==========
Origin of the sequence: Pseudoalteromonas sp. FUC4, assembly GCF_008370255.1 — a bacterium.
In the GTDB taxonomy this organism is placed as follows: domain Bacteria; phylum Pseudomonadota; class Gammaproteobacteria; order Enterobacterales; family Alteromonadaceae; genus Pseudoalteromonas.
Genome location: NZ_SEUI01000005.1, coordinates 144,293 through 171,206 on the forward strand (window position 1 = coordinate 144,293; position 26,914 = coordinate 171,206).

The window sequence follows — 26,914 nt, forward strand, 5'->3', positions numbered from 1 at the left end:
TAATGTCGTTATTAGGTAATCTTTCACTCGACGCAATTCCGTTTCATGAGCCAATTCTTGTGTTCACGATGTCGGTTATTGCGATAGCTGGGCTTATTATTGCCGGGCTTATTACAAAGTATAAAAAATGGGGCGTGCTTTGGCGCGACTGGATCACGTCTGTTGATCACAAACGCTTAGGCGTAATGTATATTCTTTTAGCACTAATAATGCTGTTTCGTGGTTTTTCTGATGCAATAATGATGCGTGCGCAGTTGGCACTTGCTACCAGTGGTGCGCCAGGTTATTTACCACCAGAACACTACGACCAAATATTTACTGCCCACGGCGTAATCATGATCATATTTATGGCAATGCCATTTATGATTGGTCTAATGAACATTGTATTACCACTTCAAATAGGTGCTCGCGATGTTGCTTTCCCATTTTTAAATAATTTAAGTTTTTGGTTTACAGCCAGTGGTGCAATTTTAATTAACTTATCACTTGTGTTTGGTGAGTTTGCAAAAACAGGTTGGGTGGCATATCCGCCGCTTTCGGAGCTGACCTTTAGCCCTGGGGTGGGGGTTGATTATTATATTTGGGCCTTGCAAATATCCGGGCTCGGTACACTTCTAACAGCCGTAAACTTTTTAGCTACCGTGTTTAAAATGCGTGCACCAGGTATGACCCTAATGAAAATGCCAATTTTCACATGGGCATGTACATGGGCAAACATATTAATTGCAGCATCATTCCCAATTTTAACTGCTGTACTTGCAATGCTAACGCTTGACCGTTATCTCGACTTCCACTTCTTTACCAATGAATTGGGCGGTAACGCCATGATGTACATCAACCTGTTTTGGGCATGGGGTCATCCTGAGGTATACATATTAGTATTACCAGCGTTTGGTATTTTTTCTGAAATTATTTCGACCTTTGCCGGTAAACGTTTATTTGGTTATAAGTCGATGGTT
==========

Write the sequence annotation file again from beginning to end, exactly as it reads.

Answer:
Origin of the sequence: Pseudoalteromonas sp. FUC4, assembly GCF_008370255.1 — a bacterium.
In the GTDB taxonomy this organism is placed as follows: domain Bacteria; phylum Pseudomonadota; class Gammaproteobacteria; order Enterobacterales; family Alteromonadaceae; genus Pseudoalteromonas.
Genome location: NZ_SEUI01000005.1, coordinates 144,293 through 171,206 on the forward strand (window position 1 = coordinate 144,293; position 26,914 = coordinate 171,206).

The window sequence follows — 26,914 nt, forward strand, 5'->3', positions numbered from 1 at the left end:
TAATGTCGTTATTAGGTAATCTTTCACTCGACGCAATTCCGTTTCATGAGCCAATTCTTGTGTTCACGATGTCGGTTATTGCGATAGCTGGGCTTATTATTGCCGGGCTTATTACAAAGTATAAAAAATGGGGCGTGCTTTGGCGCGACTGGATCACGTCTGTTGATCACAAACGCTTAGGCGTAATGTATATTCTTTTAGCACTAATAATGCTGTTTCGTGGTTTTTCTGATGCAATAATGATGCGTGCGCAGTTGGCACTTGCTACCAGTGGTGCGCCAGGTTATTTACCACCAGAACACTACGACCAAATATTTACTGCCCACGGCGTAATCATGATCATATTTATGGCAATGCCATTTATGATTGGTCTAATGAACATTGTATTACCACTTCAAATAGGTGCTCGCGATGTTGCTTTCCCATTTTTAAATAATTTAAGTTTTTGGTTTACAGCCAGTGGTGCAATTTTAATTAACTTATCACTTGTGTTTGGTGAGTTTGCAAAAACAGGTTGGGTGGCATATCCGCCGCTTTCGGAGCTGACCTTTAGCCCTGGGGTGGGGGTTGATTATTATATTTGGGCCTTGCAAATATCCGGGCTCGGTACACTTCTAACAGCCGTAAACTTTTTAGCTACCGTGTTTAAAATGCGTGCACCAGGTATGACCCTAATGAAAATGCCAATTTTCACATGGGCATGTACATGGGCAAACATATTAATTGCAGCATCATTCCCAATTTTAACTGCTGTACTTGCAATGCTAACGCTTGACCGTTATCTCGACTTCCACTTCTTTACCAATGAATTGGGCGGTAACGCCATGATGTACATCAACCTGTTTTGGGCATGGGGTCATCCTGAGGTATACATATTAGTATTACCAGCGTTTGGTATTTTTTCTGAAATTATTTCGACCTTTGCCGGTAAACGTTTATTTGGTTATAAGTCGATGGTT